It has been a long time since I posted a blog (1 month+). In fact it might even seem the Krita ran on Android and now GSoC is done. Well, not quite. There’s still a lot to be done.
Let’s see what we worked on :)
First and foremost was managing the build. If you have a look at
README.android, you will see that’s a bunch of environment variables and few steps. If you look at underlying code, it was even uglier with lots of boiler plate. So, we had to refactor it and we did and made the build system a bit pleasant. (
Next, was a bug in the OpenGL canvas, when we enabled hardware acceleration, the canvas would turn black.
QPainter being painfully slow, so it certainly isn’t the option, so we really rely on OpenGL ES.
So we had to fix this, it took me quite some time to fix and the solution was simple in the end.
Results? We can draw on OpenGL canvas now!
If you have played any heavy game on Android, then there is one thing which you might know. If you leave the app and come back after a few minutes all the progress is lost or the connection to the server is terminated (it happens less often with new devices having a lot of memory).
This could happens with Krita as well, so now as soon as we get
Activity#onPause(), we call the JNI wrapper
Java_org_krita_android_JNIWrappers_saveState to save the state synchronously.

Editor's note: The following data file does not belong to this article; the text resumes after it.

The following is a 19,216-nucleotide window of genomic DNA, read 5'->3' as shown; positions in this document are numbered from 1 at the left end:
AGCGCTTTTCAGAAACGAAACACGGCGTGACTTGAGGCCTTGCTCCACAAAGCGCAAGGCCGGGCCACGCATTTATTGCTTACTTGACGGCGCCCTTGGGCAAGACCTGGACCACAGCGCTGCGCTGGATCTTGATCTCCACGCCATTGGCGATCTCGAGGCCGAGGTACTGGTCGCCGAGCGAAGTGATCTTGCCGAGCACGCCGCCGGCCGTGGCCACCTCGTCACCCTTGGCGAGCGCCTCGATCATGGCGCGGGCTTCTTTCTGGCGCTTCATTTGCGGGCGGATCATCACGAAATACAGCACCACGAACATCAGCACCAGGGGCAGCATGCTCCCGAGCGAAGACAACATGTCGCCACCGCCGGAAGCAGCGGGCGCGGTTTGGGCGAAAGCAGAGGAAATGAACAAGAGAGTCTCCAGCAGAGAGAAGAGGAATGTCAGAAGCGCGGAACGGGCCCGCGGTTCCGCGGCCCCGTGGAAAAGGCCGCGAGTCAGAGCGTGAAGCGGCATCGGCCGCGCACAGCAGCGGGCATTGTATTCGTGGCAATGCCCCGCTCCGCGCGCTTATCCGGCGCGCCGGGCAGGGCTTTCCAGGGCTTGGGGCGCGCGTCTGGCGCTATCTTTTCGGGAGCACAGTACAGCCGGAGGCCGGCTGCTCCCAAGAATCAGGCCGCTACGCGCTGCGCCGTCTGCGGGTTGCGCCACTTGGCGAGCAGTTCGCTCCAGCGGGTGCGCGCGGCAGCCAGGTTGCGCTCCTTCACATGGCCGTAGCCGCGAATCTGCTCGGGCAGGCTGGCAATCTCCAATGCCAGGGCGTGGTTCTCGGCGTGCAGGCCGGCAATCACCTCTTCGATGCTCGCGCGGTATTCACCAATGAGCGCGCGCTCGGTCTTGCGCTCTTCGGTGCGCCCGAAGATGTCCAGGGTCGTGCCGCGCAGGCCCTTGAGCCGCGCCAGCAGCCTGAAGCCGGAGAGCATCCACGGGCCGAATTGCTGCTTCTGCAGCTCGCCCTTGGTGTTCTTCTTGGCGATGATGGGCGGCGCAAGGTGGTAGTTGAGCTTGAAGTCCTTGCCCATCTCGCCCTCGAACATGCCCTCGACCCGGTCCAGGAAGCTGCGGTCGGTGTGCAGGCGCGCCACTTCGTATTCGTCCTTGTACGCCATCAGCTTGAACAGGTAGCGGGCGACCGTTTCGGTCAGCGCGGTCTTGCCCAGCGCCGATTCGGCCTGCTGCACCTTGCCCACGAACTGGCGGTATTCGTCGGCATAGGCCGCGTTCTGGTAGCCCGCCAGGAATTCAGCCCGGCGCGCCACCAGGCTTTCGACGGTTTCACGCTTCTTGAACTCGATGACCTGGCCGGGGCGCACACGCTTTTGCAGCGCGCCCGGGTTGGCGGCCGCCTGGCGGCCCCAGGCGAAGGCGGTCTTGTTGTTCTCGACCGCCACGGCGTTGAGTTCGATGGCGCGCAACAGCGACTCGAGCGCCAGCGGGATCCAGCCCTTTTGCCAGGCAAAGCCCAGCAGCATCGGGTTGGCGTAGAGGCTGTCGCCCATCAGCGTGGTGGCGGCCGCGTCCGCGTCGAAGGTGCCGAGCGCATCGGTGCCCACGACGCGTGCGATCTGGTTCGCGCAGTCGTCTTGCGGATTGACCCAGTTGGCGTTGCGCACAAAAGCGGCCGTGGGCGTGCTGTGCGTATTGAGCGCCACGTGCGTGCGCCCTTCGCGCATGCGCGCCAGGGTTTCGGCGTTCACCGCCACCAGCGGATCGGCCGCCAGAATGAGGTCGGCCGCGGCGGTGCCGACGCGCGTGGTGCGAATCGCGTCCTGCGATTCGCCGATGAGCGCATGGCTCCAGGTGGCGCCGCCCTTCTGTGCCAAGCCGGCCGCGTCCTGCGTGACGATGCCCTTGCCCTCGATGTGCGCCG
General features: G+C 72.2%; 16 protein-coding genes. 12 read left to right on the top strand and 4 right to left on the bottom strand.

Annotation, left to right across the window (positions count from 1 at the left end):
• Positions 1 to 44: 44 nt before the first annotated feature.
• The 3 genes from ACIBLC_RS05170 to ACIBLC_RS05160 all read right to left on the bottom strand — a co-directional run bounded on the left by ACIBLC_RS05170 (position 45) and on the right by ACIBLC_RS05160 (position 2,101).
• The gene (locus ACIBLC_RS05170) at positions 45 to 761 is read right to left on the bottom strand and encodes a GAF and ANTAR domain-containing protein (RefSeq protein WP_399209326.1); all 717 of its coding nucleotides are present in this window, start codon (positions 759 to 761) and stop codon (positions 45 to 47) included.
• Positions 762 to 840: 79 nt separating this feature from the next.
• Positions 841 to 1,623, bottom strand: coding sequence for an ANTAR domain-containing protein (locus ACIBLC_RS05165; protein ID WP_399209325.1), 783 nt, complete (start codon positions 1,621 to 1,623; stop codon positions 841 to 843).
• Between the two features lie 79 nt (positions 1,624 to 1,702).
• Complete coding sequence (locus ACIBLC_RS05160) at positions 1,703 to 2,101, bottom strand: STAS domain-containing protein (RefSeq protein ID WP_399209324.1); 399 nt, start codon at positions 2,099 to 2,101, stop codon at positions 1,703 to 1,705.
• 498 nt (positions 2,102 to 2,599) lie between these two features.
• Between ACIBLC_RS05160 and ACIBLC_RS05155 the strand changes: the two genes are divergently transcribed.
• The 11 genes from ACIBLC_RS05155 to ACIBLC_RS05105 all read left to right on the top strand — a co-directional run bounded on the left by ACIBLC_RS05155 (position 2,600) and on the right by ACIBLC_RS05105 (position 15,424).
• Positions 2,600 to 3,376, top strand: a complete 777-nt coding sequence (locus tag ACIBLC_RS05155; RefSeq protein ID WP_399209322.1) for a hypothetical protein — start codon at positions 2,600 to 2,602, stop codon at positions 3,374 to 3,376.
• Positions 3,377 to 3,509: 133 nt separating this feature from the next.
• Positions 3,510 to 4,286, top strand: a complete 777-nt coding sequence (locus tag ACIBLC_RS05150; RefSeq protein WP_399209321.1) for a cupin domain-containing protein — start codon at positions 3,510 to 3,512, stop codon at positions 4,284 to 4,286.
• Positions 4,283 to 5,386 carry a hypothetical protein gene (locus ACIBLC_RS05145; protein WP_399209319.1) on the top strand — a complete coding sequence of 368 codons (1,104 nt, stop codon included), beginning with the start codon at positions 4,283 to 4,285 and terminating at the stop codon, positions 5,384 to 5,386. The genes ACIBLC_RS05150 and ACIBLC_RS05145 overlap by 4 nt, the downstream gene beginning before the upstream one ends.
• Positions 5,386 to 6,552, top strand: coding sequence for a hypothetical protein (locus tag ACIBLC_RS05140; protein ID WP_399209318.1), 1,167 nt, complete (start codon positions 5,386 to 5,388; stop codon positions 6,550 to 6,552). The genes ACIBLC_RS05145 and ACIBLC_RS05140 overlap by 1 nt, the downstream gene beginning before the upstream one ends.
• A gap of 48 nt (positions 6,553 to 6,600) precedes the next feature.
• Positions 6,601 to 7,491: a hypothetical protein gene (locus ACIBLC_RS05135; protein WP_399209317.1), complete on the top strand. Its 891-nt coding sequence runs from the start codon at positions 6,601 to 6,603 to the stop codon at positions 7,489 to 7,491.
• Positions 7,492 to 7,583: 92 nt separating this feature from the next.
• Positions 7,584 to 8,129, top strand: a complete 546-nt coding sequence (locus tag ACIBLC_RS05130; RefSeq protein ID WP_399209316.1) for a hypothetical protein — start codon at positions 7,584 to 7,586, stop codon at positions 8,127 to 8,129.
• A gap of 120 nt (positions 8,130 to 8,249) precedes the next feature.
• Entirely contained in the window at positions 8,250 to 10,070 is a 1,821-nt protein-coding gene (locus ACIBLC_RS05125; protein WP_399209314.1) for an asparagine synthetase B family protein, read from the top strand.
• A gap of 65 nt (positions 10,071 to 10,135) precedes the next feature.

I did try to save it asynchronously (which uses slots and signal), but I found out, as soon as the main Qt thread was paused, the entire queued connection mechanism was brought to halt.
For past week, I have been working on adding touch support to the canvas. What I mean by touch support is, to handle “finger paint” events and we’ve been successful in doing so. We can now draw on canvas now, using our fingers, not just a pen!
To do this we simply consider the touch events with one touch point as mouse click/update/release events (the same way we do this for tablet events).
But… there is a difference!
Krita did support touch drawing on touch screen windows/linux laptops. So, why didn’t it work for android devices? In windows, if
QTouchEvent wasn’t handled, Qt would automatically generate
QMouseEvent for it. But the same wasn’t true for android.
There is a way, however, to simply ignore touch events and use mouse events, even for android (by manipulating
Qt::WA_AcceptTouchEvents flag). This wouldn’t work for Krita because we still use touch events to rotate/zoom/move canvas. So, we now explicitly handle touch events.
We can now rotate the canvas using gestures! A small clip: rotation-canvas
It was pretty simple as well. First the way
KisTouchShortcut::match worked, wouldn’t allow both zooming and rotation to co-exist, because it distinguishes the different
KisTouchShortcuts based on number of minimum and maximum touch points. For both zooming and rotating, it was two.
So, for them to work in harmony, I created another class,
KisZoomAndRotateAction, which delegates the call to
KisRotateAction, we just find out the angle between the lines. Line being, “the line” passing through the two touchpoints on the canvas.
So, the two lines are:
- Initial position of fingers
- Final position of fingers
(this is a bit hard to explain, please look at code).
That's all! Thank you for reading, I’ll try to be more regular with my blog now :)